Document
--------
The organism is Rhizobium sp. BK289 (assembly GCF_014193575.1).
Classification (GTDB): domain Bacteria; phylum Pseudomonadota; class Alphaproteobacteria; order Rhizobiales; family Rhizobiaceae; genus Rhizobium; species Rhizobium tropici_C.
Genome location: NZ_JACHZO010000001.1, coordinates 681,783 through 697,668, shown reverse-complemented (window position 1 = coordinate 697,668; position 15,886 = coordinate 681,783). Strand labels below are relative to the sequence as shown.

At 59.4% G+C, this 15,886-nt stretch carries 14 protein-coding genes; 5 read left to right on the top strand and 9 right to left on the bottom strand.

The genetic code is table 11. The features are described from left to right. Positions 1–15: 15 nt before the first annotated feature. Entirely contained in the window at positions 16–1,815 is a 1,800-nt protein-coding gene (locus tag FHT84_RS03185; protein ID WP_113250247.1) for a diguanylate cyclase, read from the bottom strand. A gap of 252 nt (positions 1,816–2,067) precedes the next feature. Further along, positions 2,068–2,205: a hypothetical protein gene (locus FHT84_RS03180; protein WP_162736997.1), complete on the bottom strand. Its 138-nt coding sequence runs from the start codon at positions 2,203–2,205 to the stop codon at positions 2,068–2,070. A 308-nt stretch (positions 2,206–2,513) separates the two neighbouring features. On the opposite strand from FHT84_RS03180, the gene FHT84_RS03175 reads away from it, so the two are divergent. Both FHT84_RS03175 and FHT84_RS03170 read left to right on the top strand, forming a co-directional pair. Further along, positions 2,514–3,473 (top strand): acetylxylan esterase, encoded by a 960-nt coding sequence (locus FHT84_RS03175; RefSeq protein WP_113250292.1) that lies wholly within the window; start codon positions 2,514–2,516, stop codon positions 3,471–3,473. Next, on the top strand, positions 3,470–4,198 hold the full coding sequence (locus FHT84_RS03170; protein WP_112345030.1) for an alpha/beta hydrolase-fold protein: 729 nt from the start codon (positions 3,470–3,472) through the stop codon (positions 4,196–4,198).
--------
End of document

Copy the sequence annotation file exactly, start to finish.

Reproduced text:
The organism is Rhizobium sp. BK289 (assembly GCF_014193575.1).
Classification (GTDB): domain Bacteria; phylum Pseudomonadota; class Alphaproteobacteria; order Rhizobiales; family Rhizobiaceae; genus Rhizobium; species Rhizobium tropici_C.
Genome location: NZ_JACHZO010000001.1, coordinates 681,783 through 697,668, shown reverse-complemented (window position 1 = coordinate 697,668; position 15,886 = coordinate 681,783). Strand labels below are relative to the sequence as shown.

At 59.4% G+C, this 15,886-nt stretch carries 14 protein-coding genes; 5 read left to right on the top strand and 9 right to left on the bottom strand.

The genetic code is table 11. The features are described from left to right. Positions 1–15: 15 nt before the first annotated feature. Entirely contained in the window at positions 16–1,815 is a 1,800-nt protein-coding gene (locus tag FHT84_RS03185; protein ID WP_113250247.1) for a diguanylate cyclase, read from the bottom strand. A gap of 252 nt (positions 1,816–2,067) precedes the next feature. Further along, positions 2,068–2,205: a hypothetical protein gene (locus FHT84_RS03180; protein WP_162736997.1), complete on the bottom strand. Its 138-nt coding sequence runs from the start codon at positions 2,203–2,205 to the stop codon at positions 2,068–2,070. A 308-nt stretch (positions 2,206–2,513) separates the two neighbouring features. On the opposite strand from FHT84_RS03180, the gene FHT84_RS03175 reads away from it, so the two are divergent. Both FHT84_RS03175 and FHT84_RS03170 read left to right on the top strand, forming a co-directional pair. Further along, positions 2,514–3,473 (top strand): acetylxylan esterase, encoded by a 960-nt coding sequence (locus FHT84_RS03175; RefSeq protein WP_113250292.1) that lies wholly within the window; start codon positions 2,514–2,516, stop codon positions 3,471–3,473. Next, on the top strand, positions 3,470–4,198 hold the full coding sequence (locus FHT84_RS03170; protein WP_112345030.1) for an alpha/beta hydrolase-fold protein: 729 nt from the start codon (positions 3,470–3,472) through the stop codon (positions 4,196–4,198).